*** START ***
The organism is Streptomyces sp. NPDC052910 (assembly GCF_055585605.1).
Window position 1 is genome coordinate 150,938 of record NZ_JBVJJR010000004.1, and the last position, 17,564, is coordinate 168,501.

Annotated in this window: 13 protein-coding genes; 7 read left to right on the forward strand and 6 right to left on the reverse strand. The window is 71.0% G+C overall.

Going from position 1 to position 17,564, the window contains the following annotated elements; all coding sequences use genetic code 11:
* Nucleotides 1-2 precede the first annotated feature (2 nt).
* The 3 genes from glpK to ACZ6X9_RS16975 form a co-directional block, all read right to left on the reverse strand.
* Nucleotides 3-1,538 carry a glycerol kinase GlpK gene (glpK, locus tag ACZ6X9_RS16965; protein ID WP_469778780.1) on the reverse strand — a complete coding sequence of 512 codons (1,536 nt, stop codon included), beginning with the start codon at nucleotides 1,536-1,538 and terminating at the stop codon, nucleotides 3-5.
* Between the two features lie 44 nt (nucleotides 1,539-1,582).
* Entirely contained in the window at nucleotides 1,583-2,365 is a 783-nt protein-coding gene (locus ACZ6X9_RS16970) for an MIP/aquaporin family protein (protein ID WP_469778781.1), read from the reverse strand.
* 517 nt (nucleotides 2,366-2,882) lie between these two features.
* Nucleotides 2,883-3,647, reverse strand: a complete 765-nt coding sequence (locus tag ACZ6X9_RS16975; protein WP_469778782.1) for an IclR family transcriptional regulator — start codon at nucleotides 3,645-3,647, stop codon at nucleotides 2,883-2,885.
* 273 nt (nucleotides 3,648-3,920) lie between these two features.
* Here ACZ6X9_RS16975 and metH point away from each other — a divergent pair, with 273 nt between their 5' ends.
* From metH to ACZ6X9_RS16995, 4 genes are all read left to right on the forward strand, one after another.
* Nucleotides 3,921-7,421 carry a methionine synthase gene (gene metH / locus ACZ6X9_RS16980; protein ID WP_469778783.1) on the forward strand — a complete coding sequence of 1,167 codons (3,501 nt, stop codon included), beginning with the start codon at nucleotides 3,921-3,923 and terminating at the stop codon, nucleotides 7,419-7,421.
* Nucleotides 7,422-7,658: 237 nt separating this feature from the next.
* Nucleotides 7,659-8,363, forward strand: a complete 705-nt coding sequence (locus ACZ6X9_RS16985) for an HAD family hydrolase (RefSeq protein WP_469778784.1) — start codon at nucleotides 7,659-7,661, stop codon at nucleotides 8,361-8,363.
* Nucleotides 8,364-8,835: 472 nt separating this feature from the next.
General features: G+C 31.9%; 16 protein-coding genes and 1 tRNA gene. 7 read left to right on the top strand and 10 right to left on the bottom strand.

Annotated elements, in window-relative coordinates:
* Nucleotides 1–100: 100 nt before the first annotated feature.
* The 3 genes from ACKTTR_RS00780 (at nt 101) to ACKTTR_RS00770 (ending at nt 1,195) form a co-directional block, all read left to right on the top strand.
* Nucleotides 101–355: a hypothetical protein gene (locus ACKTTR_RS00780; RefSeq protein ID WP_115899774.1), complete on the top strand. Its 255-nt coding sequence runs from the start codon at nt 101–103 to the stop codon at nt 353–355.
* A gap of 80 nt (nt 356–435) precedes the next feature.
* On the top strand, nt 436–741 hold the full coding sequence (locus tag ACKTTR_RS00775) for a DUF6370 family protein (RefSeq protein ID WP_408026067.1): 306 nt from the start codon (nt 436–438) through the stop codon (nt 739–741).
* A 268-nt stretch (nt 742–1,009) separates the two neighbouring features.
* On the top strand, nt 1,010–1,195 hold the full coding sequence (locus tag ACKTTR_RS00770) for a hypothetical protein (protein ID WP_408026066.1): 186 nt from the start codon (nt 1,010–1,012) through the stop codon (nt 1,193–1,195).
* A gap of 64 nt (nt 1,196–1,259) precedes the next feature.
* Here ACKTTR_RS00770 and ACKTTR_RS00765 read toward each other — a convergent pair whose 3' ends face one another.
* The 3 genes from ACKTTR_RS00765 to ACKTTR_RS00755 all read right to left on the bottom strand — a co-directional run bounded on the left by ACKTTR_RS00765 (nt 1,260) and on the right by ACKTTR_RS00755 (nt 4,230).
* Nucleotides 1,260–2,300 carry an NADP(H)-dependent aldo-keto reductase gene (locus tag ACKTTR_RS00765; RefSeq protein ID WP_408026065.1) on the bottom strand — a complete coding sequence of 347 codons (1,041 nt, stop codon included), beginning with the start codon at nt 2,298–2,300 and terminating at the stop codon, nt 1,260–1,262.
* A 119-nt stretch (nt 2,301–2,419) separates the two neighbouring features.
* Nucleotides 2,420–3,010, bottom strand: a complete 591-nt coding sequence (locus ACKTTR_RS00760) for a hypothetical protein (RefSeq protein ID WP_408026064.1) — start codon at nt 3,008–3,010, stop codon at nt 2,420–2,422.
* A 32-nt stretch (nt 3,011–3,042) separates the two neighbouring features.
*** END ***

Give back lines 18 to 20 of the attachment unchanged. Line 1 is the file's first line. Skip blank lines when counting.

* Nucleotides 8,364-8,835: 472 nt separating this feature from the next.
General features: G+C 31.9%; 16 protein-coding genes and 1 tRNA gene. 7 read left to right on the top strand and 10 right to left on the bottom strand.

Annotated elements, in window-relative coordinates: